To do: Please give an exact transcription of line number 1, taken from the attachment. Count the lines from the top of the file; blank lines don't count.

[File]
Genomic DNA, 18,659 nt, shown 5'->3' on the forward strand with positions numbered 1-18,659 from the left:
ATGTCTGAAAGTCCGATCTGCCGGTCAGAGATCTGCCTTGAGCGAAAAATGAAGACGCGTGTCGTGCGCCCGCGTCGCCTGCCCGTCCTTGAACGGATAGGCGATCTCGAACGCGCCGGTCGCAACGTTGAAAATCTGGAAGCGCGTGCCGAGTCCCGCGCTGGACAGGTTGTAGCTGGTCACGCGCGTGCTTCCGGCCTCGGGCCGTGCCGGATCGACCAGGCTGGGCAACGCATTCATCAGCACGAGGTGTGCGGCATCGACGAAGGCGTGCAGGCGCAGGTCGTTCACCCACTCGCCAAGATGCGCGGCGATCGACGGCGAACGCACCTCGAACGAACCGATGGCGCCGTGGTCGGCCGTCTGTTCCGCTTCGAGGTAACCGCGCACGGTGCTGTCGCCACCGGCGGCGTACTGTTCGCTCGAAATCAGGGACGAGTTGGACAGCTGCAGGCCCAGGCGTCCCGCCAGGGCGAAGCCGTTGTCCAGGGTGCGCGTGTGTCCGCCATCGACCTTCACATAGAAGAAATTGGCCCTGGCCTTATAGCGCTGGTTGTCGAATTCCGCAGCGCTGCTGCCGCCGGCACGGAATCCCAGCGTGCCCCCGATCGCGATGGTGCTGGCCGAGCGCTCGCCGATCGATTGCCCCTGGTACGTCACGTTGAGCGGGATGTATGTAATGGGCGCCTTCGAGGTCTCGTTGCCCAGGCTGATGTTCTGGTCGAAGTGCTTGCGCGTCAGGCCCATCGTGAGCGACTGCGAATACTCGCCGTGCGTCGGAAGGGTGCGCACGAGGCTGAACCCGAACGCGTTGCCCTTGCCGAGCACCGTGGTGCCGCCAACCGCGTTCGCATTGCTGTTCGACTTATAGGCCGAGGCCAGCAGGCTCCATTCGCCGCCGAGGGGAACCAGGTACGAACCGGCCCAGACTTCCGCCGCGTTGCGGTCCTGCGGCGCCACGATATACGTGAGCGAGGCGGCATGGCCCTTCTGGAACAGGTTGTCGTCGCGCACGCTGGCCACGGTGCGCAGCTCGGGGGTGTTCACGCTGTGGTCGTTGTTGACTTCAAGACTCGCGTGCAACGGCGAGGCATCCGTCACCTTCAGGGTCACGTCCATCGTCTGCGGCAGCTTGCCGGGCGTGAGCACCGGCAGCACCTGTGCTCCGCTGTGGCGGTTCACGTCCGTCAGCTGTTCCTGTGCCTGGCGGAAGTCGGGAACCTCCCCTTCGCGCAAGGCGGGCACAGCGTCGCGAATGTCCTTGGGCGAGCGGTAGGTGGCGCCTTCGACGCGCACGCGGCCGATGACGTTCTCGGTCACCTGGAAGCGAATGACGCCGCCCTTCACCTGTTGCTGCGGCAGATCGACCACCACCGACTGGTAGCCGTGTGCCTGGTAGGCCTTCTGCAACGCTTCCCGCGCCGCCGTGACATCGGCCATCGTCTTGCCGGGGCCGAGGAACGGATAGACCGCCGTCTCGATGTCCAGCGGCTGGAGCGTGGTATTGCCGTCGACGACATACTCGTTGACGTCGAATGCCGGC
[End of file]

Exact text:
Genomic DNA, 18,659 nt, shown 5'->3' on the forward strand with positions numbered 1-18,659 from the left: